Tuesday, October 26, 2021

How To Travel To Slovenia

EuropeSloveniaHow To Travel To Slovenia

By bus

The Ljubljana Bus Station (Avtobusna Postaja Ljubljana) offers a summary of international and airport bus services. Phone number: 090 93 42 30 (inland only)

On weekdays, connections between Trieste, Italy, and neighboring Koper and Piran are common. There is also a bus that runs daily between Trieste and Ljubljana. Furthermore, while the trip is readily walked, services between Gorizia (Italy) and its twin town of Nova Gorica (Slovenia) run at least hourly throughout the day. This provides an excellent link between the Italian and Slovene railway networks, as well as an alternate entrance point from Trieste’s Ronchi Airport or the city of Venice.

By plane

Ljubljana is Slovenia’s main international airport and the hub of national airline Adria Airways, which flies to many European cities and provides links to Southeast Europe. The cheapest methods to get into the city, however, are to take wizzAir’s (or easyJet’s) daily trip from London.

There are a few more alternatives to consider. Ryanair also operates flights from Dublin to Pula, Croatia, which is located over the border. Another handy entrance, particularly to western Slovenia, is via Italy’s Trieste airport, which is just an hour’s drive from Ljubljana via the superhighway. Klagenfurt, Austria, is another possibility. Although more distant, the Italian airports at Venice and Treviso (known as ‘Venice Treviso’) provide alternative entrance options to Slovenia as well as excellent day excursions to/from Slovenia. It should be noted that train links between Slovenia and Italy are very weak.

By train

Slovenia is well-connected by rail to Austria, Croatia, and Hungary. The most common routes link Vienna or Villach in Austria (the trip through the Julian Alps is beautiful in good weather), Budapest in Hungary, and Zagreb in Croatia. All lines go to the Slovenian capital, Ljubljana.

The sole surviving cross-border service has been reduced by Italian Railways. To get around this weak link, take a train to Nova Gorica (Slovenia) and then walk or take a bus to Gorizia (Italy), where there are regular trains to Trieste, Udine, Venice, and farther beyond. For excursions to Trieste, it may be more convenient to take a train to Seana and then a cab (approximately 10km, €10) or a connecting bus (3 times a day, weekdays only, €1) to Trieste.

The national railway company is Solvenia Railways. There are many foreign routes available, and special discounts are available for certain locations, so you should consider educating yourself about this ahead of time. There are certain locations with contingency tickets, which means they may sell out quickly but are generally much cheaper, such as the Ljubljana-Prague line (cooperation between S and Czech railroads), which costs €58 for a roundtrip ticket (compared to a regular price of €200). For return journeys from Slovenia, “City Star” tickets, which are open-dated but often require a weekend stay, are frequently the cheapest option. Also, keep in mind that the Euro26 young card entitles you to a discount on most international lines (of course the discount does not stack up if you already have a special deal). The same card is also valid for all domestic lines, with a 30% discount.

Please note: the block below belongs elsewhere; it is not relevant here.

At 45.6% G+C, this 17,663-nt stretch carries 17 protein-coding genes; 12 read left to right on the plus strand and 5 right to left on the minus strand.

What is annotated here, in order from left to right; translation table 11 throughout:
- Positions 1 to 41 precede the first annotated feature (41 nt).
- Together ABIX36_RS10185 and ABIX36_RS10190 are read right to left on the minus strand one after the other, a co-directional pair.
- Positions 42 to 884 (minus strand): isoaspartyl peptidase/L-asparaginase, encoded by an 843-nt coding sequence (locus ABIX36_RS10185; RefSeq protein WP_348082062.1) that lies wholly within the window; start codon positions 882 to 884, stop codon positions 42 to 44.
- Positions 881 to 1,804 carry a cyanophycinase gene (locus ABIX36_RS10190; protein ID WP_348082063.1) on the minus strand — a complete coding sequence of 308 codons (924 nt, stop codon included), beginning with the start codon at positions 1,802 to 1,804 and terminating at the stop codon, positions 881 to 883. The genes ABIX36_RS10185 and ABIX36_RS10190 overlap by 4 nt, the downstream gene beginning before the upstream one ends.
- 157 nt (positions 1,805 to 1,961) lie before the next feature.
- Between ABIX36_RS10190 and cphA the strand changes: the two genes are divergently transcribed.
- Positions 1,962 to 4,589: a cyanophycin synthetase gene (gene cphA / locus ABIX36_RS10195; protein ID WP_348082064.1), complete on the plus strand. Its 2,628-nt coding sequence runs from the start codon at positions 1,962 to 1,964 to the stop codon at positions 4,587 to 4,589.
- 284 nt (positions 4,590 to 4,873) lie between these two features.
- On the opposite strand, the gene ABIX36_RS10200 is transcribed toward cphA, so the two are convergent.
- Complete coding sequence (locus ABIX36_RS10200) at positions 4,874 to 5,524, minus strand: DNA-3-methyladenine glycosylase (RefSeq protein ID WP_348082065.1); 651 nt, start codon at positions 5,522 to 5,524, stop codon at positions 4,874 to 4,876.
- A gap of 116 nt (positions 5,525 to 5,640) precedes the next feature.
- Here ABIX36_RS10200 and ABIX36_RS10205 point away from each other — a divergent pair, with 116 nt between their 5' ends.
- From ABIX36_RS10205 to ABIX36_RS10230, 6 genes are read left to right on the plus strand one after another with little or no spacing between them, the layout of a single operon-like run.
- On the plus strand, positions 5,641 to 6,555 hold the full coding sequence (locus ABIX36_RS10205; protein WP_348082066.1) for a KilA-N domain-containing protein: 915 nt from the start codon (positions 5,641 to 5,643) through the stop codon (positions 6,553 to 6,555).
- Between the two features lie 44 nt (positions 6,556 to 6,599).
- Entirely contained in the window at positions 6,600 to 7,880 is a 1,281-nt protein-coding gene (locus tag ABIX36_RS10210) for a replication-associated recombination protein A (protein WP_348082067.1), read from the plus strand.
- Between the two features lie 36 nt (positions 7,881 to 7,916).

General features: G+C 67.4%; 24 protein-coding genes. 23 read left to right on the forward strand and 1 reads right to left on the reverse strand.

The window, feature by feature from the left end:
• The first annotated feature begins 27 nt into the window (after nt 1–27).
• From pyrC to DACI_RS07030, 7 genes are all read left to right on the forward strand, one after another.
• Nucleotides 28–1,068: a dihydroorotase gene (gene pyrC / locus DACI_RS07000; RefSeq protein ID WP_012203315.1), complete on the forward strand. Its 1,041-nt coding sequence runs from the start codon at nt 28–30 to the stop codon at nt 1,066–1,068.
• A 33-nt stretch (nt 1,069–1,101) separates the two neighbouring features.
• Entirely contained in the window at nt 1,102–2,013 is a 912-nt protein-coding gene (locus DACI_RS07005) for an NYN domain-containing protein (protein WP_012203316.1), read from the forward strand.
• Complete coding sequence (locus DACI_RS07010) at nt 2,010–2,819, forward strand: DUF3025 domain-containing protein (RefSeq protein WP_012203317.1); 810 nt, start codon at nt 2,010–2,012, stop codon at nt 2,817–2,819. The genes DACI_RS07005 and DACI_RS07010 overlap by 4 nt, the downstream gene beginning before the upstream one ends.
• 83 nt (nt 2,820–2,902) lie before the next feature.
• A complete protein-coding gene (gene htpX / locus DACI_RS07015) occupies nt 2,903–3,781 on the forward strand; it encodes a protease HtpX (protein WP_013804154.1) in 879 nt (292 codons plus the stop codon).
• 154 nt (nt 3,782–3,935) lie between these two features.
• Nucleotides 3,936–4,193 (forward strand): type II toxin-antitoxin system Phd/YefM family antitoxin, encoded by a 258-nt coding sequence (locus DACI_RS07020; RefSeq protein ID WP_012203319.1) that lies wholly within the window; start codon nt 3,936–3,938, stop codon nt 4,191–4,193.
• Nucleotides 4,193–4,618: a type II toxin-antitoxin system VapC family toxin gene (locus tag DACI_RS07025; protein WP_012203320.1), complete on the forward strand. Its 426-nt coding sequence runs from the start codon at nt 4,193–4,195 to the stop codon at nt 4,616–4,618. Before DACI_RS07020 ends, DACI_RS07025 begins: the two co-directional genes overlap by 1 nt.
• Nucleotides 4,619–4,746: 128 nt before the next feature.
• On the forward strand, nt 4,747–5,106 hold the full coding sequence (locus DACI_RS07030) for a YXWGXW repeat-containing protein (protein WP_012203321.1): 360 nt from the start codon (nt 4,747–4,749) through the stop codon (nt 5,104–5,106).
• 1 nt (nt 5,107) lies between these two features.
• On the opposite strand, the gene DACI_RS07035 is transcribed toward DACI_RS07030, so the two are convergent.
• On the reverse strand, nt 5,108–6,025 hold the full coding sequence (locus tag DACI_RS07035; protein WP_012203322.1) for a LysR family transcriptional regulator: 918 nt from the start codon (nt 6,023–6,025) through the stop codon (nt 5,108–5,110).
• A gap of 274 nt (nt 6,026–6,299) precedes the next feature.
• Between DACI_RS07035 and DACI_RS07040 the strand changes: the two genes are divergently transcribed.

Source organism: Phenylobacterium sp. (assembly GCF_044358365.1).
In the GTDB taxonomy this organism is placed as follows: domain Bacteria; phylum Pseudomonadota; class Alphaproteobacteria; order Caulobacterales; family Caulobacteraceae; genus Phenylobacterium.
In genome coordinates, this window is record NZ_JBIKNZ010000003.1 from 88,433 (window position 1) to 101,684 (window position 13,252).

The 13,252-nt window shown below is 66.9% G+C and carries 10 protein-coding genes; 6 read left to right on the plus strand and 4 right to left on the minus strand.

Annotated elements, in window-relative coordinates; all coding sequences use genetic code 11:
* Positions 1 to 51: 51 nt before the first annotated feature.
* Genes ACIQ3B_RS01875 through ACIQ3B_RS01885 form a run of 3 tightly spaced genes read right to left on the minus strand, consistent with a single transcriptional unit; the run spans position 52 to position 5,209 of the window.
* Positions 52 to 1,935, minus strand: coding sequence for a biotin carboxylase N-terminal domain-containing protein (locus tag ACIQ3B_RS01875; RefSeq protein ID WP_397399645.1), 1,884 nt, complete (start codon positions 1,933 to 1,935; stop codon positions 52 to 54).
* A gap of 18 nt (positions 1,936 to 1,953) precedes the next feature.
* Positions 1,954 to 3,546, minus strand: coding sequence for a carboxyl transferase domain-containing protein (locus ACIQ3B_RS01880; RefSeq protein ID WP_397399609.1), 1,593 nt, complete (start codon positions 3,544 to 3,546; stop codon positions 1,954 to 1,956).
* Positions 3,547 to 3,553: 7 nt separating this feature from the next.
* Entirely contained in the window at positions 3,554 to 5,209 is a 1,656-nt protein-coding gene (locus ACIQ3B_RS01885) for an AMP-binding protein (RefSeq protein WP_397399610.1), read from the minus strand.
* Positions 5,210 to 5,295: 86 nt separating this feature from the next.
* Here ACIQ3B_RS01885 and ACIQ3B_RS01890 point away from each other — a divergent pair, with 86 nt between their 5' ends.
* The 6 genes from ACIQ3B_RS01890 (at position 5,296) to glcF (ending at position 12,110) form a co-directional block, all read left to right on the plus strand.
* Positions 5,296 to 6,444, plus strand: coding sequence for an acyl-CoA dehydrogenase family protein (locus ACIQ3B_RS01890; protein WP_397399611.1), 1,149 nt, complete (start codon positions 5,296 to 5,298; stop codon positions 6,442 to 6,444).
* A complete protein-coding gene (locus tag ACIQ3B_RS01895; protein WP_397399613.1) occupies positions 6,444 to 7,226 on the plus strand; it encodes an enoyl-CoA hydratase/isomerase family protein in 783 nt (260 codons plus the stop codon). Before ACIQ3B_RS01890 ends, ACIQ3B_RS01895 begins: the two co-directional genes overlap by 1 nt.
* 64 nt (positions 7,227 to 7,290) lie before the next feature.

Trains on foreign lines vary greatly in terms of quality and comfort. The unspoken norm is that anything going north from Ljubljana is of high quality. On most trains, there are eateries and clean, contemporary restrooms. The same cannot be assured on lines going south (such as Belgrade, Sofia, Skopje, or Thessaloniki), therefore when taking the train to or from Ljubljana from the Balkans, bring a supply of food and drinks with you (water (and coffee) is provided in every sleeping compartment). However, the fast services that operate to Zagreb (often from Munich, Germany) are of extremely good quality – but the price reflects this.

By car

Slovenia has a well-developed highway network [www] that connects it to neighboring nations. Before utilizing motorways or expressways in Slovenia, all vehicles with a permitted weight of up to 3.5 tons must purchase a vignette (road fee). The vignette for passenger cars costs €15.00 per week, €30.00 per month, or €95.00 per year. This costs €7.50 per week, €25.00 for six months, and €47.50 for a year for motorcycles. http://www. Using a highway without a vignette will result in a €300+ fine. Vignettes are offered at the border, and border officials are meant to give you a pamphlet encouraging you to purchase one, although they don’t always do so. There are also signs urging you to purchase, but they are exclusively in Slovene.

When arriving from northern neighbor Austria, a separate vignette is required to utilize the Austrian motorway network.

From Austria

  • Vienna → Graz → Šentilj → Maribor
  • Villach → Karavanke Tunnel → Jesenice
  • Villach → Wurzenpass → Podkoren → Kranjska Gora
  • Klagenfurt → Loiblpass → Ljubelj → Kranj

From Italy

  • Venice → Trieste → Koper
  • Venice → Gorizia → Nova Gorica
  • Tarvisio → Rateče → Kranjska Gora → Jesenice

By boat

  • There is a quick boat that runs between Venice and Izola on an inconsistent schedule, mostly during the summer season. The trip takes three hours.
  • Venezialines operates one rapid boat between Venice and Piran each week.
  • During the summer, Trieste Lines operates a rapid craft service between Trieste (Italy), Piran (Slovenia), Pore (Croatia), and Rovinj (Croatia). The part of the trip between Piran and Trieste lasts 30 minutes, which is about the same as driving the same distance.